• And finally, The Society of the Crossed Keys. Man these guys are awesome. I loved how they tried to tip Murray, but he politely declined. That moment was pretty much perfect.
  • Stylistically, it was very cool, but damn did we spend a lot of time 1.33:1. I get why, sure, but at least give me some close ups then, okay?
  • Damn it. Goldblum's injury still makes me wince days later. Ouch.
  • And finally, as there aren't many small things to Boo about, let me state that the hype certainly didn't help this one either. As I've said, I love Anderson, and still do, but I seriously thought this was going to be one of the best movies of the last decade after the early word got out. Did I completely miss the point? Or does the boner that Anderson's style give them ultimately impair their judgment? Maybe both?
My friend is a big Wes Anderson guy, and also spent years working at hotel, and when I texted him my thoughts on this one, I honestly think he got pissed. He said that he asked a half-dozen other Wes Anderson fans and they all thought this film was fantastic. I tried to get out of him why he liked it, but he hasn't returned my last text for almost a week now. So in the spirit or ridiculous requests, I have one for him, too. 

If it wouldn't be too much trouble, is there any chance you could f--k off? You know, when you get a minute, thanks!


  1. I felt the same way. I didn't hate the film, but it wasn't his best. It was so random and just didn't blend together very well. Great review! I served too for a few years in high school, and I hated getting people before closing time like that. Although my enemy was making milkshakes.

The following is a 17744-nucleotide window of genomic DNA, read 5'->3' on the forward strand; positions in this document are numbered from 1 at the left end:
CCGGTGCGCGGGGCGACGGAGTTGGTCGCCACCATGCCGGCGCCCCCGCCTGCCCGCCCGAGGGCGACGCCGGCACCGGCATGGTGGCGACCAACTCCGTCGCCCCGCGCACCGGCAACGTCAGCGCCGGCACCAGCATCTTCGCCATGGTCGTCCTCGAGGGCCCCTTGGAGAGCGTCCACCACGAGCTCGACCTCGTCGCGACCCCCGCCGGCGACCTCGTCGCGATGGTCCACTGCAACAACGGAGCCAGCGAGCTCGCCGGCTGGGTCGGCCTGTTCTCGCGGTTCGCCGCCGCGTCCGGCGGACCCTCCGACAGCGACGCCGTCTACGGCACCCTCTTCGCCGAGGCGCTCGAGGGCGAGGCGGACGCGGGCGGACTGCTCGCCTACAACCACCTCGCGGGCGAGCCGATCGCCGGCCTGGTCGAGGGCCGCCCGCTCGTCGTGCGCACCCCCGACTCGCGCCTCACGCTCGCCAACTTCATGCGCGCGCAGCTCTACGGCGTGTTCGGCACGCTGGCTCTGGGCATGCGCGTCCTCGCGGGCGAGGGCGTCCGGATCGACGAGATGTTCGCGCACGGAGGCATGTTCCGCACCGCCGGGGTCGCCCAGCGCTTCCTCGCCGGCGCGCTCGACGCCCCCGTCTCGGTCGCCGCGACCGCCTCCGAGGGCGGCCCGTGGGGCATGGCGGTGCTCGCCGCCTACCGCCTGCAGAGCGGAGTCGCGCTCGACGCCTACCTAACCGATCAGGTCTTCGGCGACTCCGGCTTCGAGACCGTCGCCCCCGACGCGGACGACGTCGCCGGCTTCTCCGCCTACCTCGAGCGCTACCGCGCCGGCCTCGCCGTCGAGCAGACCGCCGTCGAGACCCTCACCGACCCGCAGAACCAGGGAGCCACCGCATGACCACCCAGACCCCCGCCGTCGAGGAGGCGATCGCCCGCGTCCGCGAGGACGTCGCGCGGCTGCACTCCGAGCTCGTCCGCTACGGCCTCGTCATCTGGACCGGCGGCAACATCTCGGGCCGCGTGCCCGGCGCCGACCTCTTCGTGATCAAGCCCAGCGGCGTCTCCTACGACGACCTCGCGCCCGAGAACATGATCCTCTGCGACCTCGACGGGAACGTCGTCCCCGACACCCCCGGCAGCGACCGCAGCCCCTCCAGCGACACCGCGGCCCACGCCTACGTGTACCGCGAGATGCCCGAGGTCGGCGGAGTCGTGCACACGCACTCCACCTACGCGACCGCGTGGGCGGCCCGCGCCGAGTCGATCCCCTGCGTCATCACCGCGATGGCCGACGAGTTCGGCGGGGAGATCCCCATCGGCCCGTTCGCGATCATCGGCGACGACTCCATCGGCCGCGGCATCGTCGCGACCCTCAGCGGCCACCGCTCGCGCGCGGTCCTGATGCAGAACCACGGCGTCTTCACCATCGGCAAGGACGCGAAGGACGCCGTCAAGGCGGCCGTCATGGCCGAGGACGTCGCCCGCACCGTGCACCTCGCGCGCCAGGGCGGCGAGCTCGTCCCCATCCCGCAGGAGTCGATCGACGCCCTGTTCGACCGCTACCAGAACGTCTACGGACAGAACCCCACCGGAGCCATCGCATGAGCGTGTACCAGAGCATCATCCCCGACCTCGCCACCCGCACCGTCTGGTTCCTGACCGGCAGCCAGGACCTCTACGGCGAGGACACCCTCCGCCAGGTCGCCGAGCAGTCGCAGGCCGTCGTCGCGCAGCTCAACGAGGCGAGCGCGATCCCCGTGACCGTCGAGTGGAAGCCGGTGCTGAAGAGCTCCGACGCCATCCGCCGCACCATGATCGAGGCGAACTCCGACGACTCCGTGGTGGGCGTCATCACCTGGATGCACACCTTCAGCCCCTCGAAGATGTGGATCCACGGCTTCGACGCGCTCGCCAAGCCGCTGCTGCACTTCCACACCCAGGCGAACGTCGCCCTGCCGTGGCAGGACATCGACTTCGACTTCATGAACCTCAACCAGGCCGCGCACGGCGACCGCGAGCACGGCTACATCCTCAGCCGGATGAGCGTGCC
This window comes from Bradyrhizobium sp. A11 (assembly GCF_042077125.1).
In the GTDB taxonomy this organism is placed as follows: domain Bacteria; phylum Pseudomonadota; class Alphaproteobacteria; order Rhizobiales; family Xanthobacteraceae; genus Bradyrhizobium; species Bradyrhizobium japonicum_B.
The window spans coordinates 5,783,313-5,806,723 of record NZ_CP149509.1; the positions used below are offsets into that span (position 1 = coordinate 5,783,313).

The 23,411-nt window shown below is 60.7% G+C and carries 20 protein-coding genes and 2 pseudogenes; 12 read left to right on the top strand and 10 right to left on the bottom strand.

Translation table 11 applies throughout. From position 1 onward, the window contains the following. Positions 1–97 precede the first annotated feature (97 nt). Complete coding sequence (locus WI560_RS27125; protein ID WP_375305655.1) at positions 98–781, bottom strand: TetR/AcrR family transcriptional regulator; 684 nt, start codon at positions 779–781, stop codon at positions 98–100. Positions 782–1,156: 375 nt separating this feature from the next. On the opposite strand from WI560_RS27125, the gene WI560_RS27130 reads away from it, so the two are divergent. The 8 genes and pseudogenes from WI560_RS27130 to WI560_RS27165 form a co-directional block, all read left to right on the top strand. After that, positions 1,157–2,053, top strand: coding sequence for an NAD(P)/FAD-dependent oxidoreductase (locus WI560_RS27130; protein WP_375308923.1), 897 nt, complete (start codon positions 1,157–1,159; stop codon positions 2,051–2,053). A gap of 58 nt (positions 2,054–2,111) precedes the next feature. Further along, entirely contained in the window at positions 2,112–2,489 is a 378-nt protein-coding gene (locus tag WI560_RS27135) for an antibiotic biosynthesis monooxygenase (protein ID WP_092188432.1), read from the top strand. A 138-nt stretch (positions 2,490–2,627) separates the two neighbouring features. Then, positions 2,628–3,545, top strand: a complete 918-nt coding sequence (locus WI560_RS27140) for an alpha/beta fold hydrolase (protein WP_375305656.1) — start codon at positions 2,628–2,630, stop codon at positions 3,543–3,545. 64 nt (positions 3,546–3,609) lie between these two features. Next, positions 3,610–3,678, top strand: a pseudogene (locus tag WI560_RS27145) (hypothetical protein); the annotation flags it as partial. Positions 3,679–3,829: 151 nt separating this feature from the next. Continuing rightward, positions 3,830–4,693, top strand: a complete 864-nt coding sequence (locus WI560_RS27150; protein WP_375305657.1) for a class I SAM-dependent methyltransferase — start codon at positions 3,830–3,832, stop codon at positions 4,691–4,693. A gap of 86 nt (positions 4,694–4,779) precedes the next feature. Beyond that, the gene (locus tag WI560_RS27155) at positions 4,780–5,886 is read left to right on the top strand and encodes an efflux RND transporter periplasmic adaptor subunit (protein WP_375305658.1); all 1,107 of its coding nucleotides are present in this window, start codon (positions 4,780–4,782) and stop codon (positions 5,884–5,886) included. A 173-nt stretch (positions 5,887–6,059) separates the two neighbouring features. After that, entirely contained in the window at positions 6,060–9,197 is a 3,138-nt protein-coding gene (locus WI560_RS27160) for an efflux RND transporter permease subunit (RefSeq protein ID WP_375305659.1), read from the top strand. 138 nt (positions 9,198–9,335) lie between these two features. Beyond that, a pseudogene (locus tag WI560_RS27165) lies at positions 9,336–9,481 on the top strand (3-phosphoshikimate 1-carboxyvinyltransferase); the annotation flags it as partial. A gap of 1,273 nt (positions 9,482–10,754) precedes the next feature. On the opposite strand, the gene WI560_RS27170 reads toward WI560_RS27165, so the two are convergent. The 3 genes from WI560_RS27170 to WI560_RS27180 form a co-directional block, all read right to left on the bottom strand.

1. Exactly. Weird shit kept happening, but none if it seemed to matter that much.

      Milkshakes? We had a bartender for those, but hey,I'm with you, f--k milkshakes.

  2. When I was a waitress, inevitably some people would come in right at closing -- shortly before midnight -- camp out and refuse to leave. Maybe I should have used that line: "If it wouldn't be too much trouble, is there any chance you could f--k off? You know, when you get a minute, thanks!"

    I enjoyed this movie, but I get where you're coming from about style over substance. Excellent review!

    How are you doing these days? Are you back to teaching?

    Steph (aka Irene McKenna)